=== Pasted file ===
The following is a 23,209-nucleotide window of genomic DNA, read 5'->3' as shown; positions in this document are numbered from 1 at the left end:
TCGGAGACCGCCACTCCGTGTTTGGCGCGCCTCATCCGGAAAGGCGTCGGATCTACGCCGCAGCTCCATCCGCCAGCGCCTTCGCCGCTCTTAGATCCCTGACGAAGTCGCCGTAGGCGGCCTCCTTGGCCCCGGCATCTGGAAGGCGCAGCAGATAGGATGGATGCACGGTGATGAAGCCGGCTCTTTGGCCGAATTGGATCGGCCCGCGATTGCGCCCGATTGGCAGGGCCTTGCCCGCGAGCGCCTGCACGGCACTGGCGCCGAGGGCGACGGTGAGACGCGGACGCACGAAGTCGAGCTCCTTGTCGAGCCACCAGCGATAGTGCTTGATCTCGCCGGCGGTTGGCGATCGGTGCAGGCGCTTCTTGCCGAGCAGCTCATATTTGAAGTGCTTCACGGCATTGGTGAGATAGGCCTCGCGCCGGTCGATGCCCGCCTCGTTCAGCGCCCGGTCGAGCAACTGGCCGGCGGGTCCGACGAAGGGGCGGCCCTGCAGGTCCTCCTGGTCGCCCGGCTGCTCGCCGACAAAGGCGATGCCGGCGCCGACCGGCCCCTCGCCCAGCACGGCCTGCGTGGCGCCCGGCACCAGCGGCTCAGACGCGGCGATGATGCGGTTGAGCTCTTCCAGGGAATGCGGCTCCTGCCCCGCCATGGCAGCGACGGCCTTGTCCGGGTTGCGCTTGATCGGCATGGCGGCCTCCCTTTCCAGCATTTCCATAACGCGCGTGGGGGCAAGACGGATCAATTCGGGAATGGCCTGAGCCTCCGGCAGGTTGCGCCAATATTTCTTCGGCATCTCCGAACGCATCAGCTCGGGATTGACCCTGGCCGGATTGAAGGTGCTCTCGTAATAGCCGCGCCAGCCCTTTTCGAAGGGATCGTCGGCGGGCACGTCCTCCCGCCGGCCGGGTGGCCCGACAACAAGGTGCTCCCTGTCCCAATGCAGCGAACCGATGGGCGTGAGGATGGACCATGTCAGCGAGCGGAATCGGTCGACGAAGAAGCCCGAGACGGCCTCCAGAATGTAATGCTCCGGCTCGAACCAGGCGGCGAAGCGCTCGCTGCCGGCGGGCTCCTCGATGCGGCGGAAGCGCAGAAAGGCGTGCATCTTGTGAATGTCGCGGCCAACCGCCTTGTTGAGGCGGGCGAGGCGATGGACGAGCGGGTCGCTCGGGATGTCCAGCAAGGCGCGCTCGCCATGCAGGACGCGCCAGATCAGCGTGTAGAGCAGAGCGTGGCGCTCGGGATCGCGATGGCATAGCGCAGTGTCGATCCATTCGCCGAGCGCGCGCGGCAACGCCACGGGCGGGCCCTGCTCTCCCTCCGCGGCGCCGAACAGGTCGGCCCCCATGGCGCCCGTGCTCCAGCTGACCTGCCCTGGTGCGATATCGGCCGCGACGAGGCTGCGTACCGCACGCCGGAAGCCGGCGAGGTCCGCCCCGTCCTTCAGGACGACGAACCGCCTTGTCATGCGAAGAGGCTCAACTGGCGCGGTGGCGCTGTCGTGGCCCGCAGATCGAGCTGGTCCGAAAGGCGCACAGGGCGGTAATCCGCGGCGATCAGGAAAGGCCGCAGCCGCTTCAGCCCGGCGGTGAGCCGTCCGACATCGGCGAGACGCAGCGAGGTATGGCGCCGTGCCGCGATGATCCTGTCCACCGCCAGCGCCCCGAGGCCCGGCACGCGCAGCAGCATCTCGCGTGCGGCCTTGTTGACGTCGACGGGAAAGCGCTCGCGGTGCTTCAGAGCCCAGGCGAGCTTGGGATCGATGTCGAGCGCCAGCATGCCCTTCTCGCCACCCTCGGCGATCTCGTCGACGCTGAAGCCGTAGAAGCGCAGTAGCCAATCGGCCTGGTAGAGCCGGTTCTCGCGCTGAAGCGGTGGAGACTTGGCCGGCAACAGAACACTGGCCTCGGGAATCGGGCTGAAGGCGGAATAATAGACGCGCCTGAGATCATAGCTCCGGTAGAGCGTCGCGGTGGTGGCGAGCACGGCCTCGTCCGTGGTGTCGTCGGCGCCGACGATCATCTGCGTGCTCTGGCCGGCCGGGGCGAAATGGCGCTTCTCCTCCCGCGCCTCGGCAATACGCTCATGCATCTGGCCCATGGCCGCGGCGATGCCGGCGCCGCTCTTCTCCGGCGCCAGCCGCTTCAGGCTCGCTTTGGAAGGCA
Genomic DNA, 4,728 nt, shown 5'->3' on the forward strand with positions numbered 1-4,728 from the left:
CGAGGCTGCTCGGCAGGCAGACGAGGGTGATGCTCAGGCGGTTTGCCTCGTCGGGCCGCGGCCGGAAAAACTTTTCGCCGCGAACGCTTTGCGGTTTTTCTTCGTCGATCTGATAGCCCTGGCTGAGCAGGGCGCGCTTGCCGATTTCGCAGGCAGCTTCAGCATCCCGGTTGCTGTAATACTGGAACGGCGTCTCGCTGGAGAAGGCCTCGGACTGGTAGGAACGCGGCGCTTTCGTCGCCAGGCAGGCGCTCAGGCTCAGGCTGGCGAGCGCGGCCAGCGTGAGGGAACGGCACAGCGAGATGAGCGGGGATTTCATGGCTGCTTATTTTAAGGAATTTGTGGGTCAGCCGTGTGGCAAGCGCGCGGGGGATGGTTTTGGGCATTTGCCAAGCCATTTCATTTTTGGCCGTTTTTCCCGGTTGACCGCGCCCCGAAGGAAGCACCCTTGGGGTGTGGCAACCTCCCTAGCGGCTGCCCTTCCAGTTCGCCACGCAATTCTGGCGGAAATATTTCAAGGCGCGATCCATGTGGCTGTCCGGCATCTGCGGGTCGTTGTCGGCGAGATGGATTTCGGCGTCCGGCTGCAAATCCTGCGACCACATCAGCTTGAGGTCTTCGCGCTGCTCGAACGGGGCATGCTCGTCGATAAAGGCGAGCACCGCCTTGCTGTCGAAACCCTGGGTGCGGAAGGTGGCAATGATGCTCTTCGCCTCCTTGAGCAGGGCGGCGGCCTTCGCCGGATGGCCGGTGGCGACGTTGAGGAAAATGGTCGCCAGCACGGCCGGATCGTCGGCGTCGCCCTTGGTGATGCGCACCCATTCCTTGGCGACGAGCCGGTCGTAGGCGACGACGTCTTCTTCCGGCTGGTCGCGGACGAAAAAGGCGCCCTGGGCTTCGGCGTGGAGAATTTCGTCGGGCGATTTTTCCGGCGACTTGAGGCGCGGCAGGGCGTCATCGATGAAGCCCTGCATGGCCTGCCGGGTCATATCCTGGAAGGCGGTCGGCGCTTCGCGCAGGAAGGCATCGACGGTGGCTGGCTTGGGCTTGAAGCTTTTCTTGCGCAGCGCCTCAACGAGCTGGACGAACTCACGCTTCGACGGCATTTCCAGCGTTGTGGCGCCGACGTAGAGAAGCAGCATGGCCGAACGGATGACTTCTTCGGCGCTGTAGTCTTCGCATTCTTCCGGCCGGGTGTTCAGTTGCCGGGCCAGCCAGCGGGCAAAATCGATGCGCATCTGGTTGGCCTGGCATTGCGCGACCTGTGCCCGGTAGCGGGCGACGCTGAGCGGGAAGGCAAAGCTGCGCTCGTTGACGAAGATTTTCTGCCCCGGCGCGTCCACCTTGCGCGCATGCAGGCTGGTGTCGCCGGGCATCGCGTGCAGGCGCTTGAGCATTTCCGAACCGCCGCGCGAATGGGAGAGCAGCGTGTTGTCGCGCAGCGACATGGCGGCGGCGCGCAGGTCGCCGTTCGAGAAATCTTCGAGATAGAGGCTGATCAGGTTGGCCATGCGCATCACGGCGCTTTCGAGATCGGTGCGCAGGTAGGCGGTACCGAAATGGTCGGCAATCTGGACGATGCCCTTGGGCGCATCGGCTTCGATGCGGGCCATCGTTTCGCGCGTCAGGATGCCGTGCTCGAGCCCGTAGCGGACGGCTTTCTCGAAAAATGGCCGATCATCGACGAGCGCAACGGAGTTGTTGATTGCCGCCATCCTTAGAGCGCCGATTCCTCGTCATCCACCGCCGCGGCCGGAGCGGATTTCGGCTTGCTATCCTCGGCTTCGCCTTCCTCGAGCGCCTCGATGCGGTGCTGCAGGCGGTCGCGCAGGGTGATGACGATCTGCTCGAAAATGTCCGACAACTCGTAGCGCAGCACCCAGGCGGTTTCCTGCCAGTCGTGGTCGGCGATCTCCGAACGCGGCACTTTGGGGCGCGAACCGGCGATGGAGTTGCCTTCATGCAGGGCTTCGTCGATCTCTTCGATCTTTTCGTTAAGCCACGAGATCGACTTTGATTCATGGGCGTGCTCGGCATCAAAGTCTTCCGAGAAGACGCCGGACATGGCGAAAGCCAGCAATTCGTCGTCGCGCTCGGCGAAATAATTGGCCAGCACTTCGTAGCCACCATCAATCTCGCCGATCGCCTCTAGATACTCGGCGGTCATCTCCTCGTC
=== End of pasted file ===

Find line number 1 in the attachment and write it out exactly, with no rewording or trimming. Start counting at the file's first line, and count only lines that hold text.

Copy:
The following is a 23,209-nucleotide window of genomic DNA, read 5'->3' as shown; positions in this document are numbered from 1 at the left end: